|Heavily fortified courthouse at Ft. Hood|
Ft. Hood - The lead prosecutor answered the judge’s repeated questions as to the relevance of crime scene photos laconically, with a neutral affect - until he was asked about a 911 call that includes audio of one victim’s dying groans.
“What’s the probative value of Michael Pearson’s groans?” Col. Tara Osborn asked.
“Your honor, that’s what it sounds like when someone groans and dies,” the prosecutor said - bluntly.
One of three audio files gleaned from those made from the scene of the shooting on Nov. 5, 2009, it was obtained when a woman crawled under her desk and called 9-1-1 operators, then stayed on the line during the gunfight that ended the shooting rampage of Maj. Abu Nidal Malik Hasan, a former Army psychiatrist accused of the premeditated murder of 13 unarmed soldiers dressed in combat fatigues.
He is similarly charged with the premeditated attempted murder of an additional 32 persons.
In probing the prosecution on the relevance an 8-minute video made by FBI crime scene investigators, the judge again struck a raw nerve.
The prosecutor responded by saying, “It’s literally 45 soldiers crammed on top of each other.” In still photos, he explained, “You don’t take away a sense of how small that area was...It started with 45 people sitting in chairs.”
The government will be obliged to prove that each victim is a human being, that they were attacked by none other than Maj. Hasan, and that each victim is positively identified to the jurors - beyond a reasonable doubt - and was killed or injured with pistol fire in a deadly onslaught that ended only when a police officer cut him down with three shots of a 9 mm pistol to the cernter of his chest. He is paralyzed from the sternum to his lower extremeties.
Maj. Hasan repeatedly responded that he had no objection to the graphic evidence that the prosecution will present. In each case, he responded, almost surreally - as one seasoned journalist put it, “Like something out of a Stephen King novel.”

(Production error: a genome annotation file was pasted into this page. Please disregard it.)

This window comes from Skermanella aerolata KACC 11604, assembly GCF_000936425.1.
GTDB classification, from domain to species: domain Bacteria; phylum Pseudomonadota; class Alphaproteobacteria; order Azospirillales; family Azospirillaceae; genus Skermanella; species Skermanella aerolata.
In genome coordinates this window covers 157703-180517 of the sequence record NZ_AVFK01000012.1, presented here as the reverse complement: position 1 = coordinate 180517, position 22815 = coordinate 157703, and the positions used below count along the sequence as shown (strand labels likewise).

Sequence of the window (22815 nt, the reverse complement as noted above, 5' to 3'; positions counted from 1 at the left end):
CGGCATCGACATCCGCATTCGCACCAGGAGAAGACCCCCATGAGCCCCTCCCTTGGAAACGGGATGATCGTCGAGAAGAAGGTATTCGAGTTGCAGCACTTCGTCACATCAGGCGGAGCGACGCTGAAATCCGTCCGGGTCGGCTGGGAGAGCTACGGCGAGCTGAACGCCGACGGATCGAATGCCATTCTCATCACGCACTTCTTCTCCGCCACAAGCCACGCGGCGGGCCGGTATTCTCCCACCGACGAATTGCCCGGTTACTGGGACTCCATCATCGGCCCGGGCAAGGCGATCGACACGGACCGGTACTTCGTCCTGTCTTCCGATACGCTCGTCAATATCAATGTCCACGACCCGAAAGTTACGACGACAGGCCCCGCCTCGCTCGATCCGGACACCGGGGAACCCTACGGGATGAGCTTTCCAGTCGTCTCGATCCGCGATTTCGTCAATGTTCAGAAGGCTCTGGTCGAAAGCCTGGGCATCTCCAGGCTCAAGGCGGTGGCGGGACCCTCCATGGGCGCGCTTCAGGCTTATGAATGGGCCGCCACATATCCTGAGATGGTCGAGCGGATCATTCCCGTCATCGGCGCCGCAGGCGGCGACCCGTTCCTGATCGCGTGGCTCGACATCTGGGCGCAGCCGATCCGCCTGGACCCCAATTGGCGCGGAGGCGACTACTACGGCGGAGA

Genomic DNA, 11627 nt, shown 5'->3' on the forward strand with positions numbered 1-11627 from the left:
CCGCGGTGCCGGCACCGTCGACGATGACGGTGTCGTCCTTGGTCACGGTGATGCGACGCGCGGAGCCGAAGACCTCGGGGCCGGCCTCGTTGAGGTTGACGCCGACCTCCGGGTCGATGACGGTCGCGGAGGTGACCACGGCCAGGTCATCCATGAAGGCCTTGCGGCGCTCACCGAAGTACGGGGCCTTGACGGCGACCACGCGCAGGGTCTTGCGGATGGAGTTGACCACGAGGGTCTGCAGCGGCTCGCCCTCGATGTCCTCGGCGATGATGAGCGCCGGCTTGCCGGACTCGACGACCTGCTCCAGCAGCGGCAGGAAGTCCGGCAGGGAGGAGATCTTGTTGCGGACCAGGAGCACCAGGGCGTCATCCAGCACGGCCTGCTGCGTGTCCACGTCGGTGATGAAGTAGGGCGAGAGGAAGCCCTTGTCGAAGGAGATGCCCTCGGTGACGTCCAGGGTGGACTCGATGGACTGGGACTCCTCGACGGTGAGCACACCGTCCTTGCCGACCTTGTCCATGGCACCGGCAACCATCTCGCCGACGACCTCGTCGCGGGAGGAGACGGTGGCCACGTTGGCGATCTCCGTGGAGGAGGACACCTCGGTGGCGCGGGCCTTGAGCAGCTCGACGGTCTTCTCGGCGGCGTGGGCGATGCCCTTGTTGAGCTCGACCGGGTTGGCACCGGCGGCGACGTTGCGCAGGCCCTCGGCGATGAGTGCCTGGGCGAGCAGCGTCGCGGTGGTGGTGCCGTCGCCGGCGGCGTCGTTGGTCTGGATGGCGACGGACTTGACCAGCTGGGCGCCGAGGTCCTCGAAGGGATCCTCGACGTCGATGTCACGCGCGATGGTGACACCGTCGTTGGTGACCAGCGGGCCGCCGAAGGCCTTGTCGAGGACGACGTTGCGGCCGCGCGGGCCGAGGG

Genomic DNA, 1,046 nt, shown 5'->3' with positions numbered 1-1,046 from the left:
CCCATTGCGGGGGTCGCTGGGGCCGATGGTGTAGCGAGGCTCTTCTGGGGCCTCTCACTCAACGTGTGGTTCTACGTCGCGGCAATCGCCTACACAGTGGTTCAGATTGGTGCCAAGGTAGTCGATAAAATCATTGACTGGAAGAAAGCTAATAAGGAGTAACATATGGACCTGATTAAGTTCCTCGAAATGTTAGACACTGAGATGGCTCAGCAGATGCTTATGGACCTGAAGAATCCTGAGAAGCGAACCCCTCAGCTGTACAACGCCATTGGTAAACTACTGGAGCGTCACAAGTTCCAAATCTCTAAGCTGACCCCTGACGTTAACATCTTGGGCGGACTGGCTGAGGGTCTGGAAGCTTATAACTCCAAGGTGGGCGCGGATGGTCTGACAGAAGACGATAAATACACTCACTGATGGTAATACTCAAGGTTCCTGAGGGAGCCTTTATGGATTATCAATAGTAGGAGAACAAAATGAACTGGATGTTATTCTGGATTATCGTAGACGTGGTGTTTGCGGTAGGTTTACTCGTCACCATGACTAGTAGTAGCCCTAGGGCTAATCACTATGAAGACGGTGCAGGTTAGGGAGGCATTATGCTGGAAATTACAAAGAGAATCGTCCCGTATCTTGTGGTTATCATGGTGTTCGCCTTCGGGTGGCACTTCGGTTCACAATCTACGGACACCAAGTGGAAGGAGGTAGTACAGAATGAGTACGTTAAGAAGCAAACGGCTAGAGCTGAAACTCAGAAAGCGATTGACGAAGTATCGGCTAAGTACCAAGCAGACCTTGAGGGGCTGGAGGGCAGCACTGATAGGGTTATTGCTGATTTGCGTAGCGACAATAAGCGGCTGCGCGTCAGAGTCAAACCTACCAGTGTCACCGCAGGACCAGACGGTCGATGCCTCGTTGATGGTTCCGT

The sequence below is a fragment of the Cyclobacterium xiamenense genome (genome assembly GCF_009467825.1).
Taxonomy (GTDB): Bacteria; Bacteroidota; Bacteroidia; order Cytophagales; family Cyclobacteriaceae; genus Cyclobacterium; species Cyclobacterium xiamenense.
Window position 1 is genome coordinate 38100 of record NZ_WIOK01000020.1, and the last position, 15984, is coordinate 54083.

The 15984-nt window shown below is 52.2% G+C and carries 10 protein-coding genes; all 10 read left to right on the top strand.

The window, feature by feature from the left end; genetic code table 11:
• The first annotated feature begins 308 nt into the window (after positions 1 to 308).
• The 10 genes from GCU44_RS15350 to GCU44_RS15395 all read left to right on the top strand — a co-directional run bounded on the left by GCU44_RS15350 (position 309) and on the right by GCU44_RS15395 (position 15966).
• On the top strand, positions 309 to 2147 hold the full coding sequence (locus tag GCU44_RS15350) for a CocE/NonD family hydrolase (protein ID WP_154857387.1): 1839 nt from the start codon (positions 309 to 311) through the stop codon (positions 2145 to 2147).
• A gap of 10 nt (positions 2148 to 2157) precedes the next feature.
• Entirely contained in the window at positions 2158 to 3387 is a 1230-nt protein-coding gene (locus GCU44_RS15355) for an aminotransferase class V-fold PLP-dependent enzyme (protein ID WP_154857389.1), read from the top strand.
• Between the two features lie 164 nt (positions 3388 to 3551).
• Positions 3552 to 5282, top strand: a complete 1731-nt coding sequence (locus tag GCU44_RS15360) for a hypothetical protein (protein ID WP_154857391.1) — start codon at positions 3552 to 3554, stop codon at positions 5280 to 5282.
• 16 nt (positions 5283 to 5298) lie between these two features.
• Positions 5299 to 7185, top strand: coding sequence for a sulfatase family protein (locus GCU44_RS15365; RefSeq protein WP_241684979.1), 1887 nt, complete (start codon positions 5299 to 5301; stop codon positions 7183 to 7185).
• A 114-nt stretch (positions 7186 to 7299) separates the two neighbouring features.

Maj. Hasan repeated the phrase over and over, saying “as long as it preserves the dignity of the deceased.”
At the end of the day, the judge ruled that the crime scene video may not be used during opening statements by the prosecution.
They will rely on still photos which are so bloody, many of them have been replaced with computer-generated diagrams in which the victim resembles a mannequin and show the route of the projectiles and where they struck flesh and bone.
During the testimony phase of the trial, the prosecution will be allowed to use the video.
At one point, Maj. Hasan attempted to stipulate as to the identity of each of his victims, saying “It would save a lot of time...” before the prosecutor cut him off, saying “Your Honor, we’re getting dangerously close to allowing a statement of guilt, here.”
Since such an admission is precluded by law, the error could prove reversible, and the judge declined to allow the stipulation - quickly.
Asked why an “in-life” photo is attached to each autopsy report and accompanying photo exhibits, the prosecutor said “It shows not just the name, but the face.” The judge cautioned the prosecution they should crop out views of the deceased with bare genitalia, open eyes, and gaping mouths.
Similarly, the judge ruled inadmissible pictures of three victims with the time of death written on their foreheads by an emergency medical technician performing triage who did that to fix in her mind exactly what happened, and when.
Asked if he had any objection, Maj. Hasan said, “As long as they do their best to preserve the dignity of the deceased...I understand what they’re trying to do, and I don’t object to that...as long as you don’t show them over and over.”
From a crime scene littered with 45 victims, 145 spent shell casings, documented by more than 1,100 photos, 1,250 autopsy photos and some 400,000 pages of discovery materials, the prosecution has selected 120 photos of the crime scene, autopsy photos of the 13 who lost their lives, and will rely on witnes testimony of those who were wounded by gunfire to prove the premeditated nature of the attack.
Court will reconvene again on Wednesday, July 31, at 2:30 p.m. to allow the judge to ask prosecutors more questions about the relevance of certain items of evidence.